[*]The DM will need a photographic memory - Due to the way improvisation works the DM will have to remember every single ruling over the course of a 20 level campaign (months or years) or have players that get their 'verisimilitude' hurt. They will seem arbitrary and be mistaken as showing favoritism when they are not.

No different from many styles of campaign. I track ruling precendents and try to be consistent as possible in multi-year campaigns. Though I get the players to help with that too.

[*](Optional) Be a master at Rock, Paper, Scissors - This depends on how the spells are done, but just from Sleep, Hold Person, and Charm Person we can see that the previously broken spells like teleport and scry will probably make it back in and force the DM to line every dungeon with lead and have anti-scry spells on every BBEG.

So, in other words, pretty much like every edition of D&D at higher levels? If I want a different experience, I play a different game.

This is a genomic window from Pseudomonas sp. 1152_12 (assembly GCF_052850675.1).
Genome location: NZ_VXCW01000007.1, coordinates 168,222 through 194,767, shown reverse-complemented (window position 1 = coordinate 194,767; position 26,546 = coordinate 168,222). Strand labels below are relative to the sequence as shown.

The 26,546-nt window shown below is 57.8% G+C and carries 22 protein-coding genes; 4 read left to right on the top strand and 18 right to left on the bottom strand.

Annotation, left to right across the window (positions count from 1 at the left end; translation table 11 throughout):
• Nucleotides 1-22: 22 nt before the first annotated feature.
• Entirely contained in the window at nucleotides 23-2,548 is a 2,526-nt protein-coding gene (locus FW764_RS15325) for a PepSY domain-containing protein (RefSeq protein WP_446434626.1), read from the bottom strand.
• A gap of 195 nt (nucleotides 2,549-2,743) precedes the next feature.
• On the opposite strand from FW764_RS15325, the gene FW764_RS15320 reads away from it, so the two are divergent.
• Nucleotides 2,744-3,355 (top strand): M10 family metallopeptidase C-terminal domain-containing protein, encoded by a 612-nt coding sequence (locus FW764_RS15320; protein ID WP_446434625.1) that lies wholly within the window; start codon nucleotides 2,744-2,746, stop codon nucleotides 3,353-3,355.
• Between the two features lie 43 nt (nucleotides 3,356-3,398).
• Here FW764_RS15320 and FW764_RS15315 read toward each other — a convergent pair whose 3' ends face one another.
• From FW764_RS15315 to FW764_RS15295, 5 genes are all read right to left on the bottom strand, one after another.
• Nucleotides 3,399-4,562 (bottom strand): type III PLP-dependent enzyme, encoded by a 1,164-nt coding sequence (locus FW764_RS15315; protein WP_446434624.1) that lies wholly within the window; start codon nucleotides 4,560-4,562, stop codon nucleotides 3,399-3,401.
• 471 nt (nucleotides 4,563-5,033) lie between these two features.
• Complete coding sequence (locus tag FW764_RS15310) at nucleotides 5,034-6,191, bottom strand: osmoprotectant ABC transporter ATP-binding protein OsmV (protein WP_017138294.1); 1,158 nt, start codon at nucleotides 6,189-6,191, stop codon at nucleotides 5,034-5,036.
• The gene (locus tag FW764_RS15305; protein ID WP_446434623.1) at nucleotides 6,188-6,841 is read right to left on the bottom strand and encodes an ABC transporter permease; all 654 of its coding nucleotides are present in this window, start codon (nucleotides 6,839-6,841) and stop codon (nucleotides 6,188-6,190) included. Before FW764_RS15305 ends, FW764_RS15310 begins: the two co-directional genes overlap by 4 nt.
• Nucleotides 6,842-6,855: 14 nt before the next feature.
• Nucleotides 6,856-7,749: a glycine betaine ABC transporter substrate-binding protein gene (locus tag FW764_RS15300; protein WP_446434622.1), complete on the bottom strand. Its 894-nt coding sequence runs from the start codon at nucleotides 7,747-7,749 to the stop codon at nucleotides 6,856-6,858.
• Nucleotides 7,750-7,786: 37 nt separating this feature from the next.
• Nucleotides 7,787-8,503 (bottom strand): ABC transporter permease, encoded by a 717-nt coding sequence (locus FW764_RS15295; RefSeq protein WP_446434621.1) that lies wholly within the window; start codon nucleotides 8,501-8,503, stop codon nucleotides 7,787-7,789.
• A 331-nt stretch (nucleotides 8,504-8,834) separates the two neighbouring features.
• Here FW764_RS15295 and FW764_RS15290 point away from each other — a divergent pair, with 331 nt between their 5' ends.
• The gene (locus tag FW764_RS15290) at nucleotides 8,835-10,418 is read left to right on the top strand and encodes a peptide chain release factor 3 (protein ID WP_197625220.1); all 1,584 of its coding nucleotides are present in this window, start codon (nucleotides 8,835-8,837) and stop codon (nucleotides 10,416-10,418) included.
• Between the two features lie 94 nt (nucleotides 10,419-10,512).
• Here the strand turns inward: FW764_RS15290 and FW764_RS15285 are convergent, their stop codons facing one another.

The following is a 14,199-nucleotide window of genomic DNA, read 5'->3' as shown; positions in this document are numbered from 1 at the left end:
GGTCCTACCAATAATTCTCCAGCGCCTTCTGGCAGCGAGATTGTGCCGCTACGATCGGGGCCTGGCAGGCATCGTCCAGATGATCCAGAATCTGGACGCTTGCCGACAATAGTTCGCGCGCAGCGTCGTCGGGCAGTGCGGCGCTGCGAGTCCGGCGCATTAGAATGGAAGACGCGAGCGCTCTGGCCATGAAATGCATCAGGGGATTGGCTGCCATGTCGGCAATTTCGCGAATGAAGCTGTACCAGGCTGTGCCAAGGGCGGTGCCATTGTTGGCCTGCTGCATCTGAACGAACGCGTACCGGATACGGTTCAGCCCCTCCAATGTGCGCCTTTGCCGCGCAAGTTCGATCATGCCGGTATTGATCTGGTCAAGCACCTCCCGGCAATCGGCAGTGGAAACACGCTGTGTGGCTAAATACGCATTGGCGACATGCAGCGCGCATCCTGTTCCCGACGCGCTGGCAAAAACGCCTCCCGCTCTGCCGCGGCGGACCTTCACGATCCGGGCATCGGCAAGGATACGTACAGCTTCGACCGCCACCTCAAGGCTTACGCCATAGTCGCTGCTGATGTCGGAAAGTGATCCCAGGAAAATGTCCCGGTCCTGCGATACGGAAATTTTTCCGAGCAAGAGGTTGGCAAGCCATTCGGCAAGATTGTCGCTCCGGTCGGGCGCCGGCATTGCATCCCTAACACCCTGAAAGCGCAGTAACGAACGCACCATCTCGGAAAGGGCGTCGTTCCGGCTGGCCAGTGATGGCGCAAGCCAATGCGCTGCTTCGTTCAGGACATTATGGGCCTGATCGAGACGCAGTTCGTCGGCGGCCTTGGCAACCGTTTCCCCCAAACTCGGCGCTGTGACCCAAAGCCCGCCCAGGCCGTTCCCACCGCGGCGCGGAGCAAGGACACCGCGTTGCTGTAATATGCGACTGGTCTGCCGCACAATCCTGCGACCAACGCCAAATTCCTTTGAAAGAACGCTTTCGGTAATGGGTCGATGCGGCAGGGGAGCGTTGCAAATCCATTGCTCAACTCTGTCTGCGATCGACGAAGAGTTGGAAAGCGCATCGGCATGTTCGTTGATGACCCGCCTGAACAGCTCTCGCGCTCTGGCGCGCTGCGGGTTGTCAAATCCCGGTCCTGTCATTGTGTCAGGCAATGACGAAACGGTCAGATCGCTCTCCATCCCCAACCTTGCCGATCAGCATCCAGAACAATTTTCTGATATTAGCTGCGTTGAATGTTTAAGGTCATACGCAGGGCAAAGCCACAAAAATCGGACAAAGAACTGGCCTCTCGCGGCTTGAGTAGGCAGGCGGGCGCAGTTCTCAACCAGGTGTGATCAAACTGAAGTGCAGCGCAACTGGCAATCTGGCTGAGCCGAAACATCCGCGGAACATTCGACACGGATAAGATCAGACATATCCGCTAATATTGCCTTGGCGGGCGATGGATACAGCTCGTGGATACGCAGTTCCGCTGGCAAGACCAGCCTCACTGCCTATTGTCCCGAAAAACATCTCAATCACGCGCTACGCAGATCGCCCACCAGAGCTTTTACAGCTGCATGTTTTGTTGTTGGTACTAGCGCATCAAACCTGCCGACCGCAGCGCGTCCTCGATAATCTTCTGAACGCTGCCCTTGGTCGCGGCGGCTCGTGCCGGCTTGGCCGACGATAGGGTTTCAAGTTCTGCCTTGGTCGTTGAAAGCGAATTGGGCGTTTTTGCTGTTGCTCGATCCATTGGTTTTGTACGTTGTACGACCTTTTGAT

Gee, making a version of the game that feels like previous versions -- it's almost like they're trying to remain faithful the core experience rather than publishing an entirely different game.
 

I'm A Banana

Potassium-Rich
]They will need to be able to do Quadratic Probability Equations in their head - Due to Advantage and Improvisation the DM will need to be able to calculate relative success and failure chances when handing out Advantage and Disadvantage as well as when setting DC's for improvised actions.

Naaah. You just need to know two rules-of-thumb:
1 - DC's higher than 10 get progressively tougher.
2 - Advantage won't help you hit a higher number, but it will save you from bad rolls.

#1 is already in the playtest docs. ;)